Female teen excavator operator trailblazing a male-dominated profession

The content originally appeared on: INews Guyana
Kricshama Singh with the excavator she operates

By Andrew Carmichael

Many people assume that operating heavy construction equipment is a man’s job. After all, these are big, powerful machines. Grease on the hands, mud-caked boots and the smell of diesel are just part of the job. Some may say, “No place for women’.

It is not very often you find teenagers interested in operating heavy-duty machines. It is also uncommon to find females doing that job.

However, a 19-year-old Berbice girl has defied the odds and has the skills to operate heavy-duty machines from which she makes a living.

Kricshama Singh of Block 1 Blairmont Settlement, West Bank Berbice, Region Five (Mahaica-Berbice), was exposed to automobiles at a tender age and then through the Ministry of Agriculture, she got a break and took full advantage of it.

“I grew up in an environment where I dealt with machinery because my brother is a mechanic and I would be around him most of the time so I got involved in these things. I was given the opportunity at NDIA [National Drainage and Irrigation Authority] so I am very thankful to have started a career as an operator.”

She explained that the first thing she started to do was servicing machines.

“…the basic things as in fuelling up, wash, greasing and maintaining.”

She did that for about four months until one day she was allowed to get into the machine and turn it on to see if she could manoeuvre with. The teenager took the opportunity with both hands and showed off her skills which no one knew she possessed.

From that day, she has been officially working as a heavy-duty machine operator.

Kricshama operating the excavator

For young Singh, despite the challenges of being young and also a female in the field, her main focus is to improve the lives of persons.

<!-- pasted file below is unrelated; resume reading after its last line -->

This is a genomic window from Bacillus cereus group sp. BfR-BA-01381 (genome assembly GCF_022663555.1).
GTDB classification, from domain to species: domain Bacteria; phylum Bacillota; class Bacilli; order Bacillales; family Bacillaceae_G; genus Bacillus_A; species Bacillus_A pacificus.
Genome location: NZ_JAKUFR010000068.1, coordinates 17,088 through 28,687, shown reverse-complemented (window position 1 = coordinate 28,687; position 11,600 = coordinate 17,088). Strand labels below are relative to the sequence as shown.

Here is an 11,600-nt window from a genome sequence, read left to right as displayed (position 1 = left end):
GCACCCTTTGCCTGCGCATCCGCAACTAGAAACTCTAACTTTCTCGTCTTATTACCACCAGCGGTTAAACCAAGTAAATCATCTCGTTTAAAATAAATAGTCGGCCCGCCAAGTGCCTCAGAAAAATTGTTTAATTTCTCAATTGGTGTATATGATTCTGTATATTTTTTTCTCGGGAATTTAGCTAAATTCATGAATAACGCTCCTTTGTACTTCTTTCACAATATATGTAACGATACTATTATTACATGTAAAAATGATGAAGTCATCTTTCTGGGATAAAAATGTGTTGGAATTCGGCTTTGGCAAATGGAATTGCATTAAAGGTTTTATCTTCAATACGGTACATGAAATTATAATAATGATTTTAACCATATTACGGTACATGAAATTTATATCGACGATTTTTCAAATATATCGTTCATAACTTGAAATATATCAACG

When we met Singh, she was working at Blairmont, West Bank Berbice, on the drainage system. She said that based on how she does, her work would determine how the community benefits from her efforts.

“On a daily basis you encounter challenges but for me, doing community work and seeing development within the community that makes me happy and gives me a daily motivation to do what I am doing.”

Meanwhile, among excavator operators, 4.9 per cent of them are women compared to 90.1 per cent which are men. This is according to a survey done by Zappa on jobs in the United States.

However, some local analysts say the figures in Guyana may not differ much.

In the United States, female operators earn 83¢ for every $1 earned by men.

The average age is 40-42 years old for men and 42-52 years old for women.

Training Director for the International Union of Operating Engineers, Steve Brown, when asked what advantage women have as heavy equipment operators by Tom Jackson of Equipment World, is quoted as saying, “All women want is a fair shake when they get to a job site and to be treated just like the rest of the crew”.

“Give them that and you’ll be surprised at what you’ll get from them, work-wise,” he added.

It has been about nine months since Singh was given the opportunity by the National Drainage and Irrigation Authority to assist with community development and enhancement.

She is encouraging other females not to be intimated by jobs that seem to have a gender preference.

“You would hear all sorts of things but you have to put aside your pride and do what makes you comfortable.

Operating an excavator, Singh told this publication, is not a ‘man’s job’.

“What a man can do a woman can do – gender equality,” she outlined.